# Expression of Logical Connectives of Sets with Set-Builder Notation

I require some guidance with the following question:

Consider the following subsets of all integers. \begin{align*} A&=\{2n+1\mid n\text{ is an element of all integers}\}\\ B&=\{3n\mid n\text{ is an element of all integers}\}\\ C&=\{3n+2\mid n\text{ is an element of all integers}\} \end{align*} Find each of the following sets, and express it in set-builder notation.

1. $A-B$.
2. $B\cap C$.
3. $C\cap B^c$
-
Please don't yell. (All caps are interpreted as yelling). – Arturo Magidin Mar 31 '11 at 20:00
This is the first time I see that terminology "set builder notation". – Adrián Barquero Mar 31 '11 at 20:03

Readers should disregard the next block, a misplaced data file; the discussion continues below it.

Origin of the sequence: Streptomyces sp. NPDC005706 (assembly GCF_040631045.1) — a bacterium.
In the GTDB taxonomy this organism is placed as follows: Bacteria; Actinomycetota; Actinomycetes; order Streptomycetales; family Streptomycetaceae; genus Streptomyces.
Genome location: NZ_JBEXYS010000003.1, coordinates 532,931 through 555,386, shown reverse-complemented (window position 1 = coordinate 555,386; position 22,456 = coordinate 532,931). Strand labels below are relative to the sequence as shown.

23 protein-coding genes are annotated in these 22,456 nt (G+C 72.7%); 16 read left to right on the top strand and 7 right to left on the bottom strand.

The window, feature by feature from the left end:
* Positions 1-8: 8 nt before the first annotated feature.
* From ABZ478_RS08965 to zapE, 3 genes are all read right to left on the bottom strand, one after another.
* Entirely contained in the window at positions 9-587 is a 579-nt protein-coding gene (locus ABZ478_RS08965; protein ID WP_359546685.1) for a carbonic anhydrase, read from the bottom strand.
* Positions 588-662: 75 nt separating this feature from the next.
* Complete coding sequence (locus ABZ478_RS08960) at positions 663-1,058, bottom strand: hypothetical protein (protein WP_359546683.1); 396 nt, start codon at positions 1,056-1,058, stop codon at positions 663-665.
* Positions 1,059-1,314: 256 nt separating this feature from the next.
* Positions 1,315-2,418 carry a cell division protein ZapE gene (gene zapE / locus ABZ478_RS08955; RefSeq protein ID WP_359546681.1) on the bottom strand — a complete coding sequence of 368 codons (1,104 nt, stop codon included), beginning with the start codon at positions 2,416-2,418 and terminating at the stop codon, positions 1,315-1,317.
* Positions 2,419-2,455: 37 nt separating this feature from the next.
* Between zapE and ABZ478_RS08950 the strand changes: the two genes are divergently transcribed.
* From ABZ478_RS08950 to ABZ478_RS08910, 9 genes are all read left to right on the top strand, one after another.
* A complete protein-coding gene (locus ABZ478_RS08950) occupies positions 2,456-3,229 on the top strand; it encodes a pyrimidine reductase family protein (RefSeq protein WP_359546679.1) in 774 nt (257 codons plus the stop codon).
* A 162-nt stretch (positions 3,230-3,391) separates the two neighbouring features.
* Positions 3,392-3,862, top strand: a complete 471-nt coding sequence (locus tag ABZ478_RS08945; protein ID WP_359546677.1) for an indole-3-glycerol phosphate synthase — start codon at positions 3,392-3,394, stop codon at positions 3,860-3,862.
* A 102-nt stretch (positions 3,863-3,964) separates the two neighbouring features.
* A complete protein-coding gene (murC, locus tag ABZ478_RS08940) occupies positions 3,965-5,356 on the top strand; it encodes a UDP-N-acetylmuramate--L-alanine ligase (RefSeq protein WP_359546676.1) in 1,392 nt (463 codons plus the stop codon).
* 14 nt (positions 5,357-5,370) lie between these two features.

@Adrian: Unfortunately common in (IMHO bad) books (of which there are far too many). – Arturo Magidin Mar 31 '11 at 20:05
@Ryan P: It's called the "complement of $B$", not the "inverse of $B$". – Arturo Magidin Mar 31 '11 at 20:07
Yes, I am sorry, I meant the complement of B. – user8958 Mar 31 '11 at 20:09

Can you describe in words what $A-B$, $B\cap C$, and $C\cap(B^c)$ are?
For example, for an integer to be in $B$, it must be a multiple of $3$. To be in $C$, it must be an even number plus $2$ (that is, it must be an even number). So to be in $B\cap C$, it must be both even and a multiple of $3$. Can you describe what numbers are both even and multiples of $3$? If so, then you can put that description into the "set-builder notation".
@Ryan: No, it cannot be said "positive". Take $N=-50$. How much is "two times N plus one"? And no, we are not adding 1 to each possible subset of A, we are adding one to the result of multiplying an integer by 2. – Arturo Magidin Mar 31 '11 at 20:32